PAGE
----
London– Danish researchers have developed a novel test that can detect HIV, hepatitis B and hepatitis C from a single drop of blood.
The team from Copenhagen University Hospital in Denmark developed a dried blood spot test, in which a single spot of blood is tested for nucleic acid from the three viruses.
“We’ve shown that using existing hospital equipment, it is possible to detect HIV, hepatitis B and hepatitis C from a single drop of blood,” said Stephen Nilsson-Moller at the varsity’s Department of Clinical Microbiology.
“Blood samples need to be analysed within six hours when kept at room temperature, while dried blood spots can last for nine months without refrigeration,” he added.
To do the test, the individual’s finger is pricked and a few spots of blood collected on filter paper and allowed to dry.
The Hologic Panther System – testing equipment widely found in public health laboratories – then uses a technique called transcription mediated amplification to analyse one of the blood spots for genetic material from the three viruses.
The analysis is designed to be, and is normally, run on liquid samples of plasma or serum – not the dried samples used here.
Twenty samples with known amounts of HIV, hepatitis B and hepatitis C were analysed via the dried blood spot method (60 in total) and the viruses were detected in all of the samples.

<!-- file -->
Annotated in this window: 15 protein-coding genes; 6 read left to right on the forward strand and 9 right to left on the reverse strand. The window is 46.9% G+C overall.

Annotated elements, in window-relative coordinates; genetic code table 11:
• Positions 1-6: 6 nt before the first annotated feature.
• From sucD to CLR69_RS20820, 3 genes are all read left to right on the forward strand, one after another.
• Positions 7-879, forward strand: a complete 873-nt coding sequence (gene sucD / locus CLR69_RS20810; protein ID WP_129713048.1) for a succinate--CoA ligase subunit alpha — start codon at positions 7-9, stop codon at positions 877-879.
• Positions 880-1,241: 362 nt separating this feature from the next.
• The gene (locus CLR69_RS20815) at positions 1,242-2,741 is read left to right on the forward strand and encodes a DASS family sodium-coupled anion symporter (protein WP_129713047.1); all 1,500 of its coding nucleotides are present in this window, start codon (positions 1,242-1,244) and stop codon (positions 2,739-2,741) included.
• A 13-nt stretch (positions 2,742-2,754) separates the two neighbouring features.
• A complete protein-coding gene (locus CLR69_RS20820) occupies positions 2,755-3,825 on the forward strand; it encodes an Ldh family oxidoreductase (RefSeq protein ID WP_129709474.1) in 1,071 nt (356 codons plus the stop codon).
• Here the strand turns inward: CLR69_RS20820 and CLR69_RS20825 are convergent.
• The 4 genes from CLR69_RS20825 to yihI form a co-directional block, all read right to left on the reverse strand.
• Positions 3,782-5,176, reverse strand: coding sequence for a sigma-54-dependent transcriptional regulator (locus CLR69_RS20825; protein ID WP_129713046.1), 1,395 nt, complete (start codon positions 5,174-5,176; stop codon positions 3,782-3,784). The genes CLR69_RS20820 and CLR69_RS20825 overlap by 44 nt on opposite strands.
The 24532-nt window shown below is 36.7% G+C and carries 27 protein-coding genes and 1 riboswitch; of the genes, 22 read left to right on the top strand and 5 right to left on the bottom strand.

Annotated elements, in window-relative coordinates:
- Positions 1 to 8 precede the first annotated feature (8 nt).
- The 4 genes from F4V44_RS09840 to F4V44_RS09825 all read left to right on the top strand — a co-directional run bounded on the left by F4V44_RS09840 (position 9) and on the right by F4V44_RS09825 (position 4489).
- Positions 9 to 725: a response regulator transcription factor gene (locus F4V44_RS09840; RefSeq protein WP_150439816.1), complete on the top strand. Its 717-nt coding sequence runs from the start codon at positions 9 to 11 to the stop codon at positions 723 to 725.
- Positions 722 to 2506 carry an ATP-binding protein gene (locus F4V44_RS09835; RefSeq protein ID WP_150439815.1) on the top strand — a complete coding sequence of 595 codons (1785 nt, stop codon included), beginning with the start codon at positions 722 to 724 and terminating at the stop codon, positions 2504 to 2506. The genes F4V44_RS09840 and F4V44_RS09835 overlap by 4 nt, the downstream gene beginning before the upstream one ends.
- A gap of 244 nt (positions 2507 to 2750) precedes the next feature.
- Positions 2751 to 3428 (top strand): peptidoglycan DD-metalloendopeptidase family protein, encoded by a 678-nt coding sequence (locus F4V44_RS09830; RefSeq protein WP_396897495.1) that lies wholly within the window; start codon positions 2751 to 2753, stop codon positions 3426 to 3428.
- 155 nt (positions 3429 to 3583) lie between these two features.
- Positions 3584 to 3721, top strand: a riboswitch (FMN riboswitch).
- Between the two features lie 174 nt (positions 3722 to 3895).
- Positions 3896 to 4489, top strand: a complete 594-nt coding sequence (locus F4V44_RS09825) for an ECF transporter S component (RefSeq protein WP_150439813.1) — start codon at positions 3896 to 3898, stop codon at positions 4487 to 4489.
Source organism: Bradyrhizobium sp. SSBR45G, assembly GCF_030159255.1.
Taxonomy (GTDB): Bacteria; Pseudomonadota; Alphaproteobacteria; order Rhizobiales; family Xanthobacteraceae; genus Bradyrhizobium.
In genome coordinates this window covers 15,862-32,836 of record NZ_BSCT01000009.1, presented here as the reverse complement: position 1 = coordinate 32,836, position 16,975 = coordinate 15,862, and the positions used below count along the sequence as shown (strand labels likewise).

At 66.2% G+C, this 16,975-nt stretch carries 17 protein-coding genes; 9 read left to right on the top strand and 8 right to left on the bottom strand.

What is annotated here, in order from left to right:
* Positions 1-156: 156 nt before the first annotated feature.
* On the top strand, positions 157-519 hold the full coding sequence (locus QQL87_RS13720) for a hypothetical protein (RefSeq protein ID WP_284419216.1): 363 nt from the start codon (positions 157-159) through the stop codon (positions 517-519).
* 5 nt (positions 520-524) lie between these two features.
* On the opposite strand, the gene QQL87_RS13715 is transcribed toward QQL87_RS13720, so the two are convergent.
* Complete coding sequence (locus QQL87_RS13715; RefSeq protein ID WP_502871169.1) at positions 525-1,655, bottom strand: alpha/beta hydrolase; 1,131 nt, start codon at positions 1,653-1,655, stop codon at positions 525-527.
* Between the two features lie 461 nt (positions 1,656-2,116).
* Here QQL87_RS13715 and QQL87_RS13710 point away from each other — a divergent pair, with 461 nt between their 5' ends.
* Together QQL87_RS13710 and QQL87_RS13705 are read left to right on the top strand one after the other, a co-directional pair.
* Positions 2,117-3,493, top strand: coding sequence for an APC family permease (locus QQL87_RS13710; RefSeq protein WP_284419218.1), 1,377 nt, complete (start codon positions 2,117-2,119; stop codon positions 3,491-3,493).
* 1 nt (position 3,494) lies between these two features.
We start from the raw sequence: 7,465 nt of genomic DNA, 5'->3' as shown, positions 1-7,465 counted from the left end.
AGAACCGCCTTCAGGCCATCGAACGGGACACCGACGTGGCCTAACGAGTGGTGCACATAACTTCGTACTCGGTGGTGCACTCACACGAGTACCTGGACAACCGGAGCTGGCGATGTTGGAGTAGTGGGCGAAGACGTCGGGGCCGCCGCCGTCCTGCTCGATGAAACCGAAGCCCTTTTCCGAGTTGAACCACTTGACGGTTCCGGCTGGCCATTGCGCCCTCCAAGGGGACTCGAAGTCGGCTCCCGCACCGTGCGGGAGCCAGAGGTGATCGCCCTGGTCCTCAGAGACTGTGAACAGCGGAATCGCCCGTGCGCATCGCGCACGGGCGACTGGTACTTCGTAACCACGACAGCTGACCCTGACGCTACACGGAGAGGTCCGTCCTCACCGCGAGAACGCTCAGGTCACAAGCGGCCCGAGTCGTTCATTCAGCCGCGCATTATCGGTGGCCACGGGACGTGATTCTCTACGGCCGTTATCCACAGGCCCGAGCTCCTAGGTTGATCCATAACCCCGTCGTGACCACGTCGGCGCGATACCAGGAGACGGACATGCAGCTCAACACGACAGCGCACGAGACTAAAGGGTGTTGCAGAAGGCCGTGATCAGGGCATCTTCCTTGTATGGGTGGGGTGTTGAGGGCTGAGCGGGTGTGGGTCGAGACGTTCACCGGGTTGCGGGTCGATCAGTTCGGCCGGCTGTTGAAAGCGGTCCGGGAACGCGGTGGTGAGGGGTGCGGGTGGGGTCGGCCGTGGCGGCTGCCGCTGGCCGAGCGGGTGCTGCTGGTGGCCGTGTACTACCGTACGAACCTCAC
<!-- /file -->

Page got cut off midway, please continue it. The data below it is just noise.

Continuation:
The plasma was also diluted to determine the lower limit of detection. This showed that it was possible to detect the viruses at levels that are much lower than are normally found in untreated patients.
“The dried blood spot test is ideal for places where you don’t want to use a needle for safety reasons or where it is less practical. This includes prisons, drug rehabilitation centres and homeless shelters,” Nilsson-Moller said.
“It is also suitable for developing countries or places where you run the risk of a blood sample being ruined before it is transferred to a laboratory that can analyse it,” he noted.
The findings will be presented at this year’s European Congress of Clinical Microbiology & Infectious Diseases (ECCMID) to be held in Copenhagen from April 15 to 18.
More than one million people a year are killed by hepatitis B or hepatitis C. About 650,000 people die from HIV-related causes annually and 1.5 million acquire HIV.
The World Health Organization has made the elimination of all three viruses by 2030 one of its global health strategies but new tests are necessary if case numbers are to be reduced. (IANS)